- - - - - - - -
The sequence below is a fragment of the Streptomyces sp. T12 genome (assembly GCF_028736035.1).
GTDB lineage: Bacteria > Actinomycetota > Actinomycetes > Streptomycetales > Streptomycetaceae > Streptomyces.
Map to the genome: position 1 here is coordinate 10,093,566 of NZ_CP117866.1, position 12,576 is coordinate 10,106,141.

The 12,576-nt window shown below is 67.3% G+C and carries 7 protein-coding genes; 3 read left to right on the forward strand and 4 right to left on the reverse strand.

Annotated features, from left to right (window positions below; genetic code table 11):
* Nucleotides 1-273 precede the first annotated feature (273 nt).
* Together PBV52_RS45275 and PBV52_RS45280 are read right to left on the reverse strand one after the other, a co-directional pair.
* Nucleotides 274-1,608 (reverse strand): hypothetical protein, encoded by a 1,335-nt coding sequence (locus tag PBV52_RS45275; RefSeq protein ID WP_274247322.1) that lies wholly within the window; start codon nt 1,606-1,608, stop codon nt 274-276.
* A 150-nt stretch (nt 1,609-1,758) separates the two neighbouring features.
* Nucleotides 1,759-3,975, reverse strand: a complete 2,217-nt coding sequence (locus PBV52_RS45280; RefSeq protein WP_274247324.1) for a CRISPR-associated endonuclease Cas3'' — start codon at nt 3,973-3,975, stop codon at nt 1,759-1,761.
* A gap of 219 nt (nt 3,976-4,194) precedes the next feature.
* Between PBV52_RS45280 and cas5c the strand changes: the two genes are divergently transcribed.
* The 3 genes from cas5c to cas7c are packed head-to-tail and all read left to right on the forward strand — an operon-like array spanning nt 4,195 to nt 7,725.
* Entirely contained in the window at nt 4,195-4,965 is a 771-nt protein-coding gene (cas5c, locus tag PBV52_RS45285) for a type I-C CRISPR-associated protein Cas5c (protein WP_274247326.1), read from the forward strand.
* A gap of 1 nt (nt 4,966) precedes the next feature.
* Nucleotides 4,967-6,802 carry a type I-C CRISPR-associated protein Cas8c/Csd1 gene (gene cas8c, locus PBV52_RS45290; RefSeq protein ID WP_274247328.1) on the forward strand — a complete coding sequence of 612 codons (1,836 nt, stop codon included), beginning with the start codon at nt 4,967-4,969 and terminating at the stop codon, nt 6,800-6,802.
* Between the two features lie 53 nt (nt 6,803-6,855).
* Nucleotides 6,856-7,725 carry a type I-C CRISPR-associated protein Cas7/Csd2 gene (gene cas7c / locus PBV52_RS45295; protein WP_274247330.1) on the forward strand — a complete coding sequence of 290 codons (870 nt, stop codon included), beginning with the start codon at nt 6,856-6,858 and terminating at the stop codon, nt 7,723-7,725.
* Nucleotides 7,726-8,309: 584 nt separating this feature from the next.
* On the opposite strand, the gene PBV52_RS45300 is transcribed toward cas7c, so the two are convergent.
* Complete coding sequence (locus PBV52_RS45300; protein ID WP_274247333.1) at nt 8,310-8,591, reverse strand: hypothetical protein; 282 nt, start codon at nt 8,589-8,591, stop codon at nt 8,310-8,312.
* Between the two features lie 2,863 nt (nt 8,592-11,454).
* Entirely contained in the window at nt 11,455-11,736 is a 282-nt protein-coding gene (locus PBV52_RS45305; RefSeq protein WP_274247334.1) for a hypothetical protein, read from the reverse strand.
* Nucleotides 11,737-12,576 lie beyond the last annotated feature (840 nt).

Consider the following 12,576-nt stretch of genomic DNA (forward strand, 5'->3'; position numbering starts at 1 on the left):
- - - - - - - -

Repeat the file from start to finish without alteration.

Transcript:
The sequence below is a fragment of the Streptomyces sp. T12 genome (assembly GCF_028736035.1).
GTDB lineage: Bacteria > Actinomycetota > Actinomycetes > Streptomycetales > Streptomycetaceae > Streptomyces.
Map to the genome: position 1 here is coordinate 10,093,566 of NZ_CP117866.1, position 12,576 is coordinate 10,106,141.

The 12,576-nt window shown below is 67.3% G+C and carries 7 protein-coding genes; 3 read left to right on the forward strand and 4 right to left on the reverse strand.

Annotated features, from left to right (window positions below; genetic code table 11):
* Nucleotides 1-273 precede the first annotated feature (273 nt).
* Together PBV52_RS45275 and PBV52_RS45280 are read right to left on the reverse strand one after the other, a co-directional pair.
* Nucleotides 274-1,608 (reverse strand): hypothetical protein, encoded by a 1,335-nt coding sequence (locus tag PBV52_RS45275; RefSeq protein ID WP_274247322.1) that lies wholly within the window; start codon nt 1,606-1,608, stop codon nt 274-276.
* A 150-nt stretch (nt 1,609-1,758) separates the two neighbouring features.
* Nucleotides 1,759-3,975, reverse strand: a complete 2,217-nt coding sequence (locus PBV52_RS45280; RefSeq protein WP_274247324.1) for a CRISPR-associated endonuclease Cas3'' — start codon at nt 3,973-3,975, stop codon at nt 1,759-1,761.
* A gap of 219 nt (nt 3,976-4,194) precedes the next feature.
* Between PBV52_RS45280 and cas5c the strand changes: the two genes are divergently transcribed.
* The 3 genes from cas5c to cas7c are packed head-to-tail and all read left to right on the forward strand — an operon-like array spanning nt 4,195 to nt 7,725.
* Entirely contained in the window at nt 4,195-4,965 is a 771-nt protein-coding gene (cas5c, locus tag PBV52_RS45285) for a type I-C CRISPR-associated protein Cas5c (protein WP_274247326.1), read from the forward strand.
* A gap of 1 nt (nt 4,966) precedes the next feature.
* Nucleotides 4,967-6,802 carry a type I-C CRISPR-associated protein Cas8c/Csd1 gene (gene cas8c, locus PBV52_RS45290; RefSeq protein ID WP_274247328.1) on the forward strand — a complete coding sequence of 612 codons (1,836 nt, stop codon included), beginning with the start codon at nt 4,967-4,969 and terminating at the stop codon, nt 6,800-6,802.
* Between the two features lie 53 nt (nt 6,803-6,855).
* Nucleotides 6,856-7,725 carry a type I-C CRISPR-associated protein Cas7/Csd2 gene (gene cas7c / locus PBV52_RS45295; protein WP_274247330.1) on the forward strand — a complete coding sequence of 290 codons (870 nt, stop codon included), beginning with the start codon at nt 6,856-6,858 and terminating at the stop codon, nt 7,723-7,725.
* Nucleotides 7,726-8,309: 584 nt separating this feature from the next.
* On the opposite strand, the gene PBV52_RS45300 is transcribed toward cas7c, so the two are convergent.
* Complete coding sequence (locus PBV52_RS45300; protein ID WP_274247333.1) at nt 8,310-8,591, reverse strand: hypothetical protein; 282 nt, start codon at nt 8,589-8,591, stop codon at nt 8,310-8,312.
* Between the two features lie 2,863 nt (nt 8,592-11,454).
* Entirely contained in the window at nt 11,455-11,736 is a 282-nt protein-coding gene (locus PBV52_RS45305; RefSeq protein WP_274247334.1) for a hypothetical protein, read from the reverse strand.
* Nucleotides 11,737-12,576 lie beyond the last annotated feature (840 nt).

Consider the following 12,576-nt stretch of genomic DNA (forward strand, 5'->3'; position numbering starts at 1 on the left):